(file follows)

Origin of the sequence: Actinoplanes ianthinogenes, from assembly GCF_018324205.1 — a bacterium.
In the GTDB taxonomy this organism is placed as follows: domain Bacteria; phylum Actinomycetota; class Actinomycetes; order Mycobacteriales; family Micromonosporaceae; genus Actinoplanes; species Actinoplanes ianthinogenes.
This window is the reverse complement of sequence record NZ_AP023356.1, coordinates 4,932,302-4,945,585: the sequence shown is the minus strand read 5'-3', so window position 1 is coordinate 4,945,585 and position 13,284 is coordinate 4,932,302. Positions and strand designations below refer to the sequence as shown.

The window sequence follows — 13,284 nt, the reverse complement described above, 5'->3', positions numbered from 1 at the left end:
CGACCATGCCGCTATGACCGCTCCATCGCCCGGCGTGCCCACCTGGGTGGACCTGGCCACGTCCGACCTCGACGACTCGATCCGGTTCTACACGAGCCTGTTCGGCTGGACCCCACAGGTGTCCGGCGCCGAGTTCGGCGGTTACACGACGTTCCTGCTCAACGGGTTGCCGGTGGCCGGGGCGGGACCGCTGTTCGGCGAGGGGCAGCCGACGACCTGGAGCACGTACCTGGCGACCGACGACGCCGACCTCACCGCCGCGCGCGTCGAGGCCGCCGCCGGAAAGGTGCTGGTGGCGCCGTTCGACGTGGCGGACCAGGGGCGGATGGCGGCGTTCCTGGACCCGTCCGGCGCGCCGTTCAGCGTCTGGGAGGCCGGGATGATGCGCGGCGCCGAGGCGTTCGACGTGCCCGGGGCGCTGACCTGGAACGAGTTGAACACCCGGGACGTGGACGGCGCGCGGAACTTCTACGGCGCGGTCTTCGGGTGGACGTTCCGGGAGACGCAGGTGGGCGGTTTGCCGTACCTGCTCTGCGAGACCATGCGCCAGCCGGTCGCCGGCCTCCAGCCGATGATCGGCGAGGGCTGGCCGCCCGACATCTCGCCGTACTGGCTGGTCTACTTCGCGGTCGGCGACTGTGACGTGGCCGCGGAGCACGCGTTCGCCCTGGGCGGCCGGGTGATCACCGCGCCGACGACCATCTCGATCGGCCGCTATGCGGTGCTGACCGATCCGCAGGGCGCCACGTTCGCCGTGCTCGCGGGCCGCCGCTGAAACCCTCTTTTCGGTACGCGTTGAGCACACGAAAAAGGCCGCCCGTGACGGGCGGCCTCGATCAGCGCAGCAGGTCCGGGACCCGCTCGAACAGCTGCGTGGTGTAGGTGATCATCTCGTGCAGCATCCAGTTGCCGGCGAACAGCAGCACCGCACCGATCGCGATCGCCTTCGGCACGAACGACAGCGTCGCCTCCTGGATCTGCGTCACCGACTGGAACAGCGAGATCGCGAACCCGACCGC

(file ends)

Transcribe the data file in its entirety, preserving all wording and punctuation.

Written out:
Origin of the sequence: Actinoplanes ianthinogenes, from assembly GCF_018324205.1 — a bacterium.
In the GTDB taxonomy this organism is placed as follows: domain Bacteria; phylum Actinomycetota; class Actinomycetes; order Mycobacteriales; family Micromonosporaceae; genus Actinoplanes; species Actinoplanes ianthinogenes.
This window is the reverse complement of sequence record NZ_AP023356.1, coordinates 4,932,302-4,945,585: the sequence shown is the minus strand read 5'-3', so window position 1 is coordinate 4,945,585 and position 13,284 is coordinate 4,932,302. Positions and strand designations below refer to the sequence as shown.

The window sequence follows — 13,284 nt, the reverse complement described above, 5'->3', positions numbered from 1 at the left end:
CGACCATGCCGCTATGACCGCTCCATCGCCCGGCGTGCCCACCTGGGTGGACCTGGCCACGTCCGACCTCGACGACTCGATCCGGTTCTACACGAGCCTGTTCGGCTGGACCCCACAGGTGTCCGGCGCCGAGTTCGGCGGTTACACGACGTTCCTGCTCAACGGGTTGCCGGTGGCCGGGGCGGGACCGCTGTTCGGCGAGGGGCAGCCGACGACCTGGAGCACGTACCTGGCGACCGACGACGCCGACCTCACCGCCGCGCGCGTCGAGGCCGCCGCCGGAAAGGTGCTGGTGGCGCCGTTCGACGTGGCGGACCAGGGGCGGATGGCGGCGTTCCTGGACCCGTCCGGCGCGCCGTTCAGCGTCTGGGAGGCCGGGATGATGCGCGGCGCCGAGGCGTTCGACGTGCCCGGGGCGCTGACCTGGAACGAGTTGAACACCCGGGACGTGGACGGCGCGCGGAACTTCTACGGCGCGGTCTTCGGGTGGACGTTCCGGGAGACGCAGGTGGGCGGTTTGCCGTACCTGCTCTGCGAGACCATGCGCCAGCCGGTCGCCGGCCTCCAGCCGATGATCGGCGAGGGCTGGCCGCCCGACATCTCGCCGTACTGGCTGGTCTACTTCGCGGTCGGCGACTGTGACGTGGCCGCGGAGCACGCGTTCGCCCTGGGCGGCCGGGTGATCACCGCGCCGACGACCATCTCGATCGGCCGCTATGCGGTGCTGACCGATCCGCAGGGCGCCACGTTCGCCGTGCTCGCGGGCCGCCGCTGAAACCCTCTTTTCGGTACGCGTTGAGCACACGAAAAAGGCCGCCCGTGACGGGCGGCCTCGATCAGCGCAGCAGGTCCGGGACCCGCTCGAACAGCTGCGTGGTGTAGGTGATCATCTCGTGCAGCATCCAGTTGCCGGCGAACAGCAGCACCGCACCGATCGCGATCGCCTTCGGCACGAACGACAGCGTCGCCTCCTGGATCTGCGTCACCGACTGGAACAGCGAGATCGCGAACCCGACCGC